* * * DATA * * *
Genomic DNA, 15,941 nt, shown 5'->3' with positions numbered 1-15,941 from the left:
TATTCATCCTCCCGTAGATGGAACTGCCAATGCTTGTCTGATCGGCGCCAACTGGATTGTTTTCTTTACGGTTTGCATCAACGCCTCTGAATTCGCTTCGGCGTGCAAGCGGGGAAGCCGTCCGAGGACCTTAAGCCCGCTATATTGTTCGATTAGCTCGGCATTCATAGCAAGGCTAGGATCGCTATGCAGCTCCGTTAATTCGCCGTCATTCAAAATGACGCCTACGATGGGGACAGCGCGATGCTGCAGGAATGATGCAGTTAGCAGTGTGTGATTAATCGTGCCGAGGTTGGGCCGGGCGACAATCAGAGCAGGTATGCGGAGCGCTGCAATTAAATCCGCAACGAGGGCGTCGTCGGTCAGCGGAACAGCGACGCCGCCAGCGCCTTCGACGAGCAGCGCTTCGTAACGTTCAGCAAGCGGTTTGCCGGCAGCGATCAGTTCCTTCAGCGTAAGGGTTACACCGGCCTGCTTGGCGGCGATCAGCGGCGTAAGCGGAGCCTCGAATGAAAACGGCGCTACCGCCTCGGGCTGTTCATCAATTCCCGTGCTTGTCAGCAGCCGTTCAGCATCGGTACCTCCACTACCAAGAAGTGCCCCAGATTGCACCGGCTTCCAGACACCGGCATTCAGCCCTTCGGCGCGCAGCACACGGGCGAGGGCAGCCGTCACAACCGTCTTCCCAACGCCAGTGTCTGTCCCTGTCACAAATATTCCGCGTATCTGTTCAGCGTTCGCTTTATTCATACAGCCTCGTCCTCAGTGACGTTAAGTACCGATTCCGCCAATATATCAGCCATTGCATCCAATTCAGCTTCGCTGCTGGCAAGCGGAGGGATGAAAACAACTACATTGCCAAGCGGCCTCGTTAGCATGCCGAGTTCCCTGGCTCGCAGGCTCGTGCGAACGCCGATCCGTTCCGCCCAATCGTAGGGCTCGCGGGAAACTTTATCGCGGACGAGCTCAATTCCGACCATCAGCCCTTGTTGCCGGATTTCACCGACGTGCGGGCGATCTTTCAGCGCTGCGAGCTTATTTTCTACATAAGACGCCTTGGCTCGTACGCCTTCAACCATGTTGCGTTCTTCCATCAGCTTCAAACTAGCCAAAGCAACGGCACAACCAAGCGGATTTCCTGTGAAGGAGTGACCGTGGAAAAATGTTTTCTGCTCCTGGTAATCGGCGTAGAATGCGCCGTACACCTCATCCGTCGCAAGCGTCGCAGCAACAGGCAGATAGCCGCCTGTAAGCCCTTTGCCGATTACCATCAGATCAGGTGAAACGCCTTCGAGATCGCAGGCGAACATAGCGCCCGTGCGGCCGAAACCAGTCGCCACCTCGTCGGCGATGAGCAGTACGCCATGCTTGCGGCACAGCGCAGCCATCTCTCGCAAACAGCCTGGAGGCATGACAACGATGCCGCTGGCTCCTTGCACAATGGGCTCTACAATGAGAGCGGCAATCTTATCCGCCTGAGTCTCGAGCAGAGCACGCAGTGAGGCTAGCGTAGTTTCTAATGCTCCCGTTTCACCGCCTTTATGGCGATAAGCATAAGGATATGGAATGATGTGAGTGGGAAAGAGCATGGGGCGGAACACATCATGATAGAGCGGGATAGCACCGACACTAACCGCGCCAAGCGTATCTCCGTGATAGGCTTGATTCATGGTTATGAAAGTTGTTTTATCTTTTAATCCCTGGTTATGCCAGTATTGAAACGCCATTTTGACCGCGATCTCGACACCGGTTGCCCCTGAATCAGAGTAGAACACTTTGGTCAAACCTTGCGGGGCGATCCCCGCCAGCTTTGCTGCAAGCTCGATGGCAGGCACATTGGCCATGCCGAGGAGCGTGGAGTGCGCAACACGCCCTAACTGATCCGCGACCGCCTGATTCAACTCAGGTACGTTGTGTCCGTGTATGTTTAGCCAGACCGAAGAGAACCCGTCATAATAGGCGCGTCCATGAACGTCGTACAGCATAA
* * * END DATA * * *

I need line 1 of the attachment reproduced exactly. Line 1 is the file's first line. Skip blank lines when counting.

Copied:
Genomic DNA, 15,941 nt, shown 5'->3' with positions numbered 1-15,941 from the left: